Reliquary: A Box for a Relic
Origin: in religious cultures and practices since ancient times, especially Christianity, as containers for relics – body parts and other earthly remains from holy persons, saints, and martyrs. Function: to protect human remains considered sacred, for display and veneration, and to provide a focal point for individual and communal acts of devotion to the dead saint. Appearance: reliquaries can be made from many possible materials, including wood, marble, ivory, alabaster, stone, glass, and crystal. They are often richly decorated with precious metals, precious stones, and other materials which might point to their sanctity. They might have glass panels so that the relic can be viewed from outside, and they may be labelled or inscribed with the name of the person whose relics they purportedly contain. Shape: any box can become a reliquary, by virtue of containing a relic, but reliquaries are usually specially made. They might take the form of a simple box or a much more elaborate container in the shape of a locket, a body part, or a building. Size: very wide-ranging, from tiny boxes that might be held in one hand, or worn as a piece of jewellery, to huge shrines the size of a building. Habitat: holy places across the world, especially Catholic shrines, chapels, churches, cathedrals, which often become pilgrimage destinations, attracting visitors seeking physical or spiritual succour from the relics. Interaction: reliquaries are the focus of devotional activities to the dead saint and to God. They might be static or moved around in religious processions and ceremonies. Pilgrims to relics might touch or kiss the reliquary or pray in front of it. The reliquary might be within reach or kept at a distance. Age: reliquaries and relics survive from ancient times to the present day. Reliquaries challenge earthly temporalities, resisting material decay and enshrining the relic as part of the timeless glories of heaven.
Keywords: enshrining, sanctifying, framing, revealing, concealing, occluding, protecting, transporting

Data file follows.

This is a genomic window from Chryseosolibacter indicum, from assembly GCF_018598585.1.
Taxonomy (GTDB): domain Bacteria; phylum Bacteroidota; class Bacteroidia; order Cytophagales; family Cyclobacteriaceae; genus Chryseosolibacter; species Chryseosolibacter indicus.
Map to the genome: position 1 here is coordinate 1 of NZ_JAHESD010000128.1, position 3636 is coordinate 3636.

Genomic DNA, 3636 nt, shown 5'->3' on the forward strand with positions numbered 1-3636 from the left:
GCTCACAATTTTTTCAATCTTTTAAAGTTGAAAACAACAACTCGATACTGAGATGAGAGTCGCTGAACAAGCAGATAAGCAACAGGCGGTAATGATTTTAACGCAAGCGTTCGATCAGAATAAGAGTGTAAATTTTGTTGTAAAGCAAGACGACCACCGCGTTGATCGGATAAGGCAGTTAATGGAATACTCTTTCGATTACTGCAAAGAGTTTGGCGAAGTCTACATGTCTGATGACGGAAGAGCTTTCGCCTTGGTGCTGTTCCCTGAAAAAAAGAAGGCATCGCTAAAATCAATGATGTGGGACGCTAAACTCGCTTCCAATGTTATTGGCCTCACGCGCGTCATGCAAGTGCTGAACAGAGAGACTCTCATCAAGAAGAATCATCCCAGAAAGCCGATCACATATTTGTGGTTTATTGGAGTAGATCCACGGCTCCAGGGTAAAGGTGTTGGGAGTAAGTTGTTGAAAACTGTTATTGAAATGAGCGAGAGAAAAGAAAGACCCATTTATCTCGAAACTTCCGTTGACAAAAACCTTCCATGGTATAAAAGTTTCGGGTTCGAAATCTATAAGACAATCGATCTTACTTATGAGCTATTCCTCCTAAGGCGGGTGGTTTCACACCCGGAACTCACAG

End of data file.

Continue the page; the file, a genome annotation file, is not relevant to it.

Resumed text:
In the autumn of 2009, some remains of St Thérèse of Lisieux were brought to the UK for the first time, where they were taken on a tour of cathedrals, churches, convents, schools, hospitals, a university, a hospice, and a prison. St Thérèse, often referred to as ‘the Little Flower of Jesus’, was a nineteenth-century French Carmelite nun, who died from tuberculosis at the age of twenty-four. She was canonised in 1925 and has since become one of the most popular modern Catholic saints, honoured for the deep commitment to her Christian faith that she showed in the face of intense physical suffering. Her earthly remains undertake a perpetual journey around the world, travelling in an alabaster box. The alabaster box is locked inside a wooden casket elaborately decorated with gold and marble, which is in turn displayed in a large glass case.
Each of these concentrically-arranged receptacles signifies something about what is within. The innermost box entombs the bodily remains, whereas the next box, a wooden casket with an elaborate architectural structure, encloses them in a basilica-like form, a symbolic representation of the universal Church to which the saint brings blessings. The final layer, the glass case, is completely transparent (tarnished only by the ghostly marks left by pious hands and lips as they touch and kiss the case), allowing the inner container to be seen with clarity. The transparency of this outermost container suggests the ready access to the holy that the object provides, while at the same time separating off and protecting its sacred contents from the outside world.
These three containers are reliquaries: they exist to enclose their contents, which are considered holy relics. A relic is an object associated with a dead holy person; it is usually a bodily fragment, such as a piece of bone or flesh, or a tooth, hair, or fingernail. Other material remains, like garments, or personal belongings, can become relics too. The earthly traces of a dead person, however, do not assume relic status automatically. The transformation of material remains into holy relics worthy of veneration has to be brought about by the beliefs and practices that surround them, that is, by the particular social and cultural contexts in which they exist. Enclosure inside a reliquary is often a crucial part of this process of imbuing sacred status upon something otherwise very ordinary. A bare bone is anonymous, silent, and possibly even repellent, but when placed inside a reliquary it becomes a holy fragment, which is believed to have inherent supernatural, salvific, or magical power. A reliquary is therefore one of the most tangible and formal manifestations of the convictions that determine where the sacred can be found.